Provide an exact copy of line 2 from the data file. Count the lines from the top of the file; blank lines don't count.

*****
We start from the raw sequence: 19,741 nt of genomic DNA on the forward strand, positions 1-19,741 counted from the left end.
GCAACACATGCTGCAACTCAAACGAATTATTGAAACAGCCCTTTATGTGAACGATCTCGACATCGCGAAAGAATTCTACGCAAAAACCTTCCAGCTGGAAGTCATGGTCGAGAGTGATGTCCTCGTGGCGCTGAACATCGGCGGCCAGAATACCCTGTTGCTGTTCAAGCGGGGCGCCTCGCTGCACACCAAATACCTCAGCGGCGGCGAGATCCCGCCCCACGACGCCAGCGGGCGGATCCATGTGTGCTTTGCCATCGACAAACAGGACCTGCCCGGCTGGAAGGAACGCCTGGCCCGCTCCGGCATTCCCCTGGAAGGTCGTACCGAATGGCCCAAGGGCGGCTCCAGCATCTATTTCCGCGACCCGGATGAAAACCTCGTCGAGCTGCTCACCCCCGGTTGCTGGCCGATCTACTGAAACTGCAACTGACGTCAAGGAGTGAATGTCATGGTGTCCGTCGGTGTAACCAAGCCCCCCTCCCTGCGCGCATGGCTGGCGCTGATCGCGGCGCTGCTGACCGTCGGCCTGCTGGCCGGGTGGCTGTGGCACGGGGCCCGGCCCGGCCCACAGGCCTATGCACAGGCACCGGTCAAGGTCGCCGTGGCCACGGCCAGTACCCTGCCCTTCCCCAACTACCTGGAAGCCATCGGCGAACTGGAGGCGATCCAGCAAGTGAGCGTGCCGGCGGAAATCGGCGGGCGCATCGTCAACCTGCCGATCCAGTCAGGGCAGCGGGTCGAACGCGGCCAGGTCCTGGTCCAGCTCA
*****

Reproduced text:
GCAACACATGCTGCAACTCAAACGAATTATTGAAACAGCCCTTTATGTGAACGATCTCGACATCGCGAAAGAATTCTACGCAAAAACCTTCCAGCTGGAAGTCATGGTCGAGAGTGATGTCCTCGTGGCGCTGAACATCGGCGGCCAGAATACCCTGTTGCTGTTCAAGCGGGGCGCCTCGCTGCACACCAAATACCTCAGCGGCGGCGAGATCCCGCCCCACGACGCCAGCGGGCGGATCCATGTGTGCTTTGCCATCGACAAACAGGACCTGCCCGGCTGGAAGGAACGCCTGGCCCGCTCCGGCATTCCCCTGGAAGGTCGTACCGAATGGCCCAAGGGCGGCTCCAGCATCTATTTCCGCGACCCGGATGAAAACCTCGTCGAGCTGCTCACCCCCGGTTGCTGGCCGATCTACTGAAACTGCAACTGACGTCAAGGAGTGAATGTCATGGTGTCCGTCGGTGTAACCAAGCCCCCCTCCCTGCGCGCATGGCTGGCGCTGATCGCGGCGCTGCTGACCGTCGGCCTGCTGGCCGGGTGGCTGTGGCACGGGGCCCGGCCCGGCCCACAGGCCTATGCACAGGCACCGGTCAAGGTCGCCGTGGCCACGGCCAGTACCCTGCCCTTCCCCAACTACCTGGAAGCCATCGGCGAACTGGAGGCGATCCAGCAAGTGAGCGTGCCGGCGGAAATCGGCGGGCGCATCGTCAACCTGCCGATCCAGTCAGGGCAGCGGGTCGAACGCGGCCAGGTCCTGGTCCAGCTCA